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2002.11.26 11:33
"Adventures of the Great Isfahan"
Down the long salon stretched a superb Isfahan carpet, on which too often cocktails were spilled.
Mrs. Stotesbury had sent to the Museum for the great Isfahan rug, which came back next day much in need of cleaning.
His will singled out the English portraits, the tapestries, two sets of furniture, the great Isfahan rug and the porcelains from Duveen to be sold.
The result of the Metropolitan's taking Whitemarsh Hall was indirectly to enrich the Philadelphia Museum. The Stotesbury tapestries, the fine furniture and the great Isfahan, which had remained at the house, were sent at once to the Museum as loans.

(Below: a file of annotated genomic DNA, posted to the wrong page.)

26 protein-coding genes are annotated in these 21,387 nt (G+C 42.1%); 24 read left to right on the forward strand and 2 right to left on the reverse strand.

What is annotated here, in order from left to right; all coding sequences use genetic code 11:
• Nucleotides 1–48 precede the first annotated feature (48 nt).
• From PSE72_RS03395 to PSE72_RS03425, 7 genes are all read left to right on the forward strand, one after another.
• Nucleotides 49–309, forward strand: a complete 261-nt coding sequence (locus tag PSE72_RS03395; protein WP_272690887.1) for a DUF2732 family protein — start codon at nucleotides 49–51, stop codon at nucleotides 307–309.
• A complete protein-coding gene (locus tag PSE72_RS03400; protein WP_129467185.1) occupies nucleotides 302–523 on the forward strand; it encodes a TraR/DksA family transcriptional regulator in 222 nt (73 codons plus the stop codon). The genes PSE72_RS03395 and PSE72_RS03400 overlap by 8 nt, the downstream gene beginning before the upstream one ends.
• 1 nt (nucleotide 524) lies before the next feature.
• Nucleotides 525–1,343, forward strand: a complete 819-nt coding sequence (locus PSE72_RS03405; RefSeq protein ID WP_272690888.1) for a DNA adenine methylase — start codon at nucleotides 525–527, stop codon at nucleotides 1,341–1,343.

In November [1944] the remaining objects which Mr. Stotesbury's will had directed should be sold were removed from the Museum for an auction in New York. It was a butchery. One Romney, the Vernon Children brought $22,000, but no other painting fetched more than $10,000. The magnificent fifty-three foot Isfahan brought only $5,000. It had cost Stotesbury $90,000.

2002.11.27 10:56
Re: hh canvased
...regarding your musing of an exhibit of extreme appropriation, see the work of Sherri Levine (for a start). There is much more at issue than your questions (simply) suggest. A familiarity with Duchamp's modus operandi vis-a-vis his own work may also further illuminate your wonderings--the museum exhibit catalogue Joseph Cornell / Marcel Duchamp ... In Resonance is also a place to start.

Readymade in Japan with Laser Print on Transparency




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